DAILY DIGEST: Atmospheric river boosted CA snowpack well above average by mid-January; Implementing groundwater regulations in Kern County; Departing Nevada state engineer approves controversial water market near Eureka; ‘The United States won’t let Lake Mead crash’; and more …

In California water news today, Atmospheric river boosted California snowpack well above average by mid-January; Implementing groundwater regulations in Kern County; Departing Nevada state engineer approves controversial water market near Eureka; ‘The United States won’t let Lake Mead crash’; and more …

On the calendar today …

  • The State Water Board meets at 9:30am.  Agenda items include consideration of adoption of permanent regulations for point of use and point of entry treatment; a public workshop on wetlands regulations, and a quarterly report from the Delta Lead Scientist.  Click here for the full agendaClick here to watch on webcast.

In the news today …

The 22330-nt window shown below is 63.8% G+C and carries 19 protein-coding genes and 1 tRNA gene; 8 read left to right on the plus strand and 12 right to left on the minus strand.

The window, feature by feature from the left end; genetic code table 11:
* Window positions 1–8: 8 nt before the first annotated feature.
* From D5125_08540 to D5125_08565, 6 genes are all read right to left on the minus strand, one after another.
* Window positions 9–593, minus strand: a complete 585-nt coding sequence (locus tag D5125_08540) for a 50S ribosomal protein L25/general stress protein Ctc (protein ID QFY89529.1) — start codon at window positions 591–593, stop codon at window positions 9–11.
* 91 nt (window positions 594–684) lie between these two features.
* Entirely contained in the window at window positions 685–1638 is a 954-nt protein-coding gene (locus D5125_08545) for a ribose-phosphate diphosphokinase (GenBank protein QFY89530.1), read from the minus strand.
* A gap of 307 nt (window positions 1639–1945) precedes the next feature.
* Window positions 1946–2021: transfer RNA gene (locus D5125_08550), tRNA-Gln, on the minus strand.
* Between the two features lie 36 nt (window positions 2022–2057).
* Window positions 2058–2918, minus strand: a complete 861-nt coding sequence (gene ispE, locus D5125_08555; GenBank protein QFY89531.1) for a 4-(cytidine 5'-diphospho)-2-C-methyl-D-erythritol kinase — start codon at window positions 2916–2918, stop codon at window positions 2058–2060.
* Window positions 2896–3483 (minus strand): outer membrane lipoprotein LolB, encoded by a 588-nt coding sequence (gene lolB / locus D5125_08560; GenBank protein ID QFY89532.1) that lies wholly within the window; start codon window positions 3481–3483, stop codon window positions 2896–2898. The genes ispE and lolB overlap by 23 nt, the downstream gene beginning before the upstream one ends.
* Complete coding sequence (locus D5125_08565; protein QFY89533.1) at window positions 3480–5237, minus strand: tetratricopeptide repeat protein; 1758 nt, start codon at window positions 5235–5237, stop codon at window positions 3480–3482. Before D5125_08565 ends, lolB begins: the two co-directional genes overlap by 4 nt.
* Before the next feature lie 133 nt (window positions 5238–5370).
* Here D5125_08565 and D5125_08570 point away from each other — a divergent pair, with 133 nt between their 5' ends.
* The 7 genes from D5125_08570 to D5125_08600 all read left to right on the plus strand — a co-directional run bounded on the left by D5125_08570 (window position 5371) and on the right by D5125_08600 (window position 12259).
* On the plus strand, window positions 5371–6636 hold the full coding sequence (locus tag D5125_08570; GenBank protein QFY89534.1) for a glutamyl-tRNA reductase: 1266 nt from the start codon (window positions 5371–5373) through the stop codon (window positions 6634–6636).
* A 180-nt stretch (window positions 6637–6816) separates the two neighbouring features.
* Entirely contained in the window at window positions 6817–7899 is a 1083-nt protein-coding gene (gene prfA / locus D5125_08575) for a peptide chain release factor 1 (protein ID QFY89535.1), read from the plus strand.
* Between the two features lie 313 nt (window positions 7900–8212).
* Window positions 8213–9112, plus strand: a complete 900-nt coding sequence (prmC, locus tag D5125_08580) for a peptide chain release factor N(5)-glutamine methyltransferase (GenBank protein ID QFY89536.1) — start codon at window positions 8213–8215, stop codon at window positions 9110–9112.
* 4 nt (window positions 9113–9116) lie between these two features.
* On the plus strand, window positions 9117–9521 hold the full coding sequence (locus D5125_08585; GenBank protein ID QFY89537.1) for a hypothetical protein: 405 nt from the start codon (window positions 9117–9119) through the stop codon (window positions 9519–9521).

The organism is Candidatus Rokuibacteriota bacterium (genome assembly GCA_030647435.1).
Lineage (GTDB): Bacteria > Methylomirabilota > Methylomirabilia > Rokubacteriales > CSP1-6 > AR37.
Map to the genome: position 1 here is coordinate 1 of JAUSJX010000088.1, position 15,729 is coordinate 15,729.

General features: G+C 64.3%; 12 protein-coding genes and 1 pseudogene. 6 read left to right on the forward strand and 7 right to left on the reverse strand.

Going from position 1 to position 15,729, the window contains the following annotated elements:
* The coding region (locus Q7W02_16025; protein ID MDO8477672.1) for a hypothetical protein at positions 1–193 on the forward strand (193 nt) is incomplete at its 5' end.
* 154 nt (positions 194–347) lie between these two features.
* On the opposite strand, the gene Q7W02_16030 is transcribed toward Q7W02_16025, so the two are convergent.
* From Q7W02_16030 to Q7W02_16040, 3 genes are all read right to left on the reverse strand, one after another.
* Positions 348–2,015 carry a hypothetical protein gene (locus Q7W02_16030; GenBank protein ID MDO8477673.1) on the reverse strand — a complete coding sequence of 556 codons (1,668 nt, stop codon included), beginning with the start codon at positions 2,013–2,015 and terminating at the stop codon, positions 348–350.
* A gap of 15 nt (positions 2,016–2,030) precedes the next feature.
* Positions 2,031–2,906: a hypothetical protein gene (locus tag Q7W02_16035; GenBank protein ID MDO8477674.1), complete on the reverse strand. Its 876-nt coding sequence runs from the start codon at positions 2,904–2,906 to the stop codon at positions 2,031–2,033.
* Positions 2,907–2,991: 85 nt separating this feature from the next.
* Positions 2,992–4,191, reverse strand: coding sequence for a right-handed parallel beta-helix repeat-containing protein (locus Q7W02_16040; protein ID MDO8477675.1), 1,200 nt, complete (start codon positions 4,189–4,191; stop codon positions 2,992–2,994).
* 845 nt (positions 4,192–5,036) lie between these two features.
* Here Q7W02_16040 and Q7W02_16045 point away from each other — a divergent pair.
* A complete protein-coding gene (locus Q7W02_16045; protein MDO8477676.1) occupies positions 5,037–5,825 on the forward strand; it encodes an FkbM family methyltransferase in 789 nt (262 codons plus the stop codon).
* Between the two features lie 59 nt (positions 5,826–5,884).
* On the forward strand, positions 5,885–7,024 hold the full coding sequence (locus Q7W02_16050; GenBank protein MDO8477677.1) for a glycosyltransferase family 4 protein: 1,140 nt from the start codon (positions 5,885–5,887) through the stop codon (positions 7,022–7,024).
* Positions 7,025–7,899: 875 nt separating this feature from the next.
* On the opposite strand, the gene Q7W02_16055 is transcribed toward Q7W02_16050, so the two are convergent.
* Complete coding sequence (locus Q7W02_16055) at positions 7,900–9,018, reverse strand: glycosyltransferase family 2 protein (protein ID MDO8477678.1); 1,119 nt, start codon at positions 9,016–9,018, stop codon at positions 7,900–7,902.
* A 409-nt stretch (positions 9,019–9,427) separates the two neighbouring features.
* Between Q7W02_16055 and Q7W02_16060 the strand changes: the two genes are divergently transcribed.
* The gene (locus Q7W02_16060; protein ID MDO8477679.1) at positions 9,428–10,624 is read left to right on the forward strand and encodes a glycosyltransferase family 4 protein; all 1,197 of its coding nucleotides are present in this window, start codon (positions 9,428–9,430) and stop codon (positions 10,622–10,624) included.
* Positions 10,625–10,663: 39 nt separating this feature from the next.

Atmospheric river boosted California snowpack well above average by mid-January: “Snowpack across California is about 110 percent of normal for this time of year, thanks in no small part to an atmospheric river that brought heavy snowstorms to the Sierra range, the state Department of Water Resources’ most recent data show.  As of last Friday, the northern Sierra snowpack measured at 113 percent of normal. The central and south Sierra were each observed at 110 percent of normal, for a statewide average of 111 percent, according to DWR’s latest snow survey.  Statewide snowpack is more than quadruple what it was by this time last year. … ”  Read more from the Fresno Bee here:  Atmospheric river boosted California snowpack well above average by mid-January